At low fluid velocities, loose material rolls downstream, staying in contact with the surface. This is called creep or reptation. Here the forces exerted by the fluid on the particle are only enough to roll the particle around the point of contact with the surface.
Once the wind speed reaches a certain critical value, termed the impact or fluid threshold, the drag and lift forces exerted by the fluid are sufficient to lift some particles from the surface. These particles are accelerated by the fluid, and pulled downward by gravity, causing them to travel in roughly ballistic trajectories. If a particle has obtained sufficient speed from the acceleration by the fluid, it can eject, or splash, other particles in saltation, which propagates the process. Depending on the surface, the particle could also disintegrate on impact, or eject much finer sediment from the surface. In air, this process of saltation bombardment creates most of the dust in dust storms. In rivers, this process repeats continually, gradually eroding away the river bed, but also transporting-in fresh material from upstream.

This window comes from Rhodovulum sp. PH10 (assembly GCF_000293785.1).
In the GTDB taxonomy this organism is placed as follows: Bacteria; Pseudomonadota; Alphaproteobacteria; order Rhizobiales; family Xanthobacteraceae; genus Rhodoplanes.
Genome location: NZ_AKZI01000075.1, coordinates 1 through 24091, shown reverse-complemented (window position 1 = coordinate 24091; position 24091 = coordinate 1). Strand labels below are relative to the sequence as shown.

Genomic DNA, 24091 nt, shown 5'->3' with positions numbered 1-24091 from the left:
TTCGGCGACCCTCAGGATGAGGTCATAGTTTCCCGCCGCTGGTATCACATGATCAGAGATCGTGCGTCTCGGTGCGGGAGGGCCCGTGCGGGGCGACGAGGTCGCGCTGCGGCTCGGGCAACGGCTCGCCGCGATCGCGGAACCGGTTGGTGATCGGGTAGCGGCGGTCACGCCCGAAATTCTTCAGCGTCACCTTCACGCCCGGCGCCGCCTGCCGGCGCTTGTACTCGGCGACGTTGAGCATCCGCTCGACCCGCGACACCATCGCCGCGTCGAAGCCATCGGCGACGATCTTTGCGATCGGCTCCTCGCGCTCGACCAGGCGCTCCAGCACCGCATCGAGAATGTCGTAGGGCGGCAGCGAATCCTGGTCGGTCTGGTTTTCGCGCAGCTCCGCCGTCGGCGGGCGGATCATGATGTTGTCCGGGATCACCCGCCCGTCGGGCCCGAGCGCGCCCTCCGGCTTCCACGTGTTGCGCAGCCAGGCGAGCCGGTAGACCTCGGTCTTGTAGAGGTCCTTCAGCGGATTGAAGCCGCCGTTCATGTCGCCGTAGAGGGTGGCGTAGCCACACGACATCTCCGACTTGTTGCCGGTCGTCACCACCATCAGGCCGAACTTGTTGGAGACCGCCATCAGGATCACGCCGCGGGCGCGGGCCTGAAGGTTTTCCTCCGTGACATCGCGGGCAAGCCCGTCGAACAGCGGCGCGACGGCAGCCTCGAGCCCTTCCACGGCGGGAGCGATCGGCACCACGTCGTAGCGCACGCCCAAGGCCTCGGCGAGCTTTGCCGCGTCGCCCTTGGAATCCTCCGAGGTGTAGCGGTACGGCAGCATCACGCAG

The speed at which the flow can move particles by saltation is given by the
A recent study finds that saltating sand particles induces a static electric field by friction. Saltating sand acquires a negative charge relative to the ground which in turn loosens more sand particles which then begin saltating. This process has been found to double the number of particles predicted by previous theory. This is significant in meteorology because it is primarily the saltation of sand particles which dislodges smaller dust particles into the atmosphere. Dust particles and other aerosols such as soot affect the amount of sunlight received by the atmosphere and earth, and are nuclei for condensation of the water vapour.